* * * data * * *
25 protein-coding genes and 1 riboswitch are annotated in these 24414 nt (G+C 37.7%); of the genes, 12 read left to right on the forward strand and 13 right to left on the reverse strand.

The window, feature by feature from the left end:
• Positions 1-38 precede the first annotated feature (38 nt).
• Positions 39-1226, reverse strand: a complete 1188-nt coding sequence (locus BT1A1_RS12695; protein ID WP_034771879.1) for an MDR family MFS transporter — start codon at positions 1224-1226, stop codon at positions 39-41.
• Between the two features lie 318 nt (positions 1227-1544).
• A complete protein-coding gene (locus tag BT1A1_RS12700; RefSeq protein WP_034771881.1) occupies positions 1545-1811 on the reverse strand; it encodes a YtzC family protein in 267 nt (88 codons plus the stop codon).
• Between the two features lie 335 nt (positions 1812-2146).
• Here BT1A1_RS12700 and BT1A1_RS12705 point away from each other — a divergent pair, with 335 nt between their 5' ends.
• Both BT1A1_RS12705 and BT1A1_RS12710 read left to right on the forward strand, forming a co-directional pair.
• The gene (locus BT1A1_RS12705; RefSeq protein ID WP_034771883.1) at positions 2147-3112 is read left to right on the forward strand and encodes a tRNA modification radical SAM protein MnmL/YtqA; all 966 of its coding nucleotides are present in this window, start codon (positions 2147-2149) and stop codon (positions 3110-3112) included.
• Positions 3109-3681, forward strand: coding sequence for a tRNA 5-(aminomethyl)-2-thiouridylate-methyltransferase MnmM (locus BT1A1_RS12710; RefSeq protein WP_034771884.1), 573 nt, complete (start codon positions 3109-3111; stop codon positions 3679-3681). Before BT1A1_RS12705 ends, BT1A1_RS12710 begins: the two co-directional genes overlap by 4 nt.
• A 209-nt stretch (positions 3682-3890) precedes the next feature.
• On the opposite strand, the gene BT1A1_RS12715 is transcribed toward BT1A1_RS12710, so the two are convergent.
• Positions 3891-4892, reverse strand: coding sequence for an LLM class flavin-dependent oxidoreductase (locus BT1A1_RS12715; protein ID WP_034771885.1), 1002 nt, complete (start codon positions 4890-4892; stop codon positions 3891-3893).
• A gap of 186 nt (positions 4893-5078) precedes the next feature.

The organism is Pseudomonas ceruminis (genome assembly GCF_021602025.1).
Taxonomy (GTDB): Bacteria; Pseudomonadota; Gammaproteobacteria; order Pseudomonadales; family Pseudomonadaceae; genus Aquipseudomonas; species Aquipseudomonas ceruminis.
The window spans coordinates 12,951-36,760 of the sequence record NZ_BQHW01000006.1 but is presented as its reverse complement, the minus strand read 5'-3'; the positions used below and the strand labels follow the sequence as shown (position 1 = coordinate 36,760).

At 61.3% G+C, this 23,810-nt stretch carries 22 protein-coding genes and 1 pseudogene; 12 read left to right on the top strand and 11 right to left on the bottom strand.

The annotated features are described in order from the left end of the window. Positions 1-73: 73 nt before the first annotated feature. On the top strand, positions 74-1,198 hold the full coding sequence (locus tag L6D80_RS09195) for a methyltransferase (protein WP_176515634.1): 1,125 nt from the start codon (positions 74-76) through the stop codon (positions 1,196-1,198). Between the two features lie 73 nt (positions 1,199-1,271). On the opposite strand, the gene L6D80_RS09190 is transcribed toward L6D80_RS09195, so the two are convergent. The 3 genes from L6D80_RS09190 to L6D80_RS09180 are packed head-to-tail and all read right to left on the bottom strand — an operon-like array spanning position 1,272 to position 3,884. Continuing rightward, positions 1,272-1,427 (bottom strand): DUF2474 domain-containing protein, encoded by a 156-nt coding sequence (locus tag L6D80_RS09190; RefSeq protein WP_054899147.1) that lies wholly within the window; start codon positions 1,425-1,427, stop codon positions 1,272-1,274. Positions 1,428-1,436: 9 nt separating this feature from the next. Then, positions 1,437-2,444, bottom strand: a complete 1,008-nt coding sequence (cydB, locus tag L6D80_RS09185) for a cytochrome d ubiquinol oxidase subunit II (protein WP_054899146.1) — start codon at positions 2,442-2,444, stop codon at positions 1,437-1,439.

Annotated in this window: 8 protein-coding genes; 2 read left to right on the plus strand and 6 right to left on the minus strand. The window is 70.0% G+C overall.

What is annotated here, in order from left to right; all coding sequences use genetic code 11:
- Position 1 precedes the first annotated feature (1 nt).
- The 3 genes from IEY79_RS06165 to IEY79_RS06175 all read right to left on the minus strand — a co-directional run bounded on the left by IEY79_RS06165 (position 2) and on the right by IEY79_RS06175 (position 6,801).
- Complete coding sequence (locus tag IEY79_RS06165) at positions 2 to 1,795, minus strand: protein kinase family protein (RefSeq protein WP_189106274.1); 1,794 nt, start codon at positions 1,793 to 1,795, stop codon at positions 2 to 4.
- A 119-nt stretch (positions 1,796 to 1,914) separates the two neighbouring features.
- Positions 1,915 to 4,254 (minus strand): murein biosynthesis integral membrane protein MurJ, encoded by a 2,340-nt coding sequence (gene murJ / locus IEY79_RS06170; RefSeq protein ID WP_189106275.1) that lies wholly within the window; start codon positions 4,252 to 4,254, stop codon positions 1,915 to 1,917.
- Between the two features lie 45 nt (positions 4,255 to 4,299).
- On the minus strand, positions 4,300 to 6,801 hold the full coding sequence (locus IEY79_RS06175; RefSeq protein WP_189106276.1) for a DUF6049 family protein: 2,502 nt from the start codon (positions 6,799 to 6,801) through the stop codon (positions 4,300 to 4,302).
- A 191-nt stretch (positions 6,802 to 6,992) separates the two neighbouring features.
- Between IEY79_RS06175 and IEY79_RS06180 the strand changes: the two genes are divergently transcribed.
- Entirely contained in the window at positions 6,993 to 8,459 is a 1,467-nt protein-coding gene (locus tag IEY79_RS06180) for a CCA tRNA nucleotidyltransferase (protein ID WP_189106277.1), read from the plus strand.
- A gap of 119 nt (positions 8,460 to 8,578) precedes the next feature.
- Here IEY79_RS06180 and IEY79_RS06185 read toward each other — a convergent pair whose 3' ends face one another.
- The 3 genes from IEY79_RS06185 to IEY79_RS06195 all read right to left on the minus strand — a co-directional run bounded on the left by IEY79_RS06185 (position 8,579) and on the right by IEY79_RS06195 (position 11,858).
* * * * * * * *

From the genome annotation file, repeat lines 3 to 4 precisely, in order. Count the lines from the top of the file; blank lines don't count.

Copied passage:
• Positions 1-38 precede the first annotated feature (38 nt).
• Positions 39-1226, reverse strand: a complete 1188-nt coding sequence (locus BT1A1_RS12695; protein ID WP_034771879.1) for an MDR family MFS transporter — start codon at positions 1224-1226, stop codon at positions 39-41.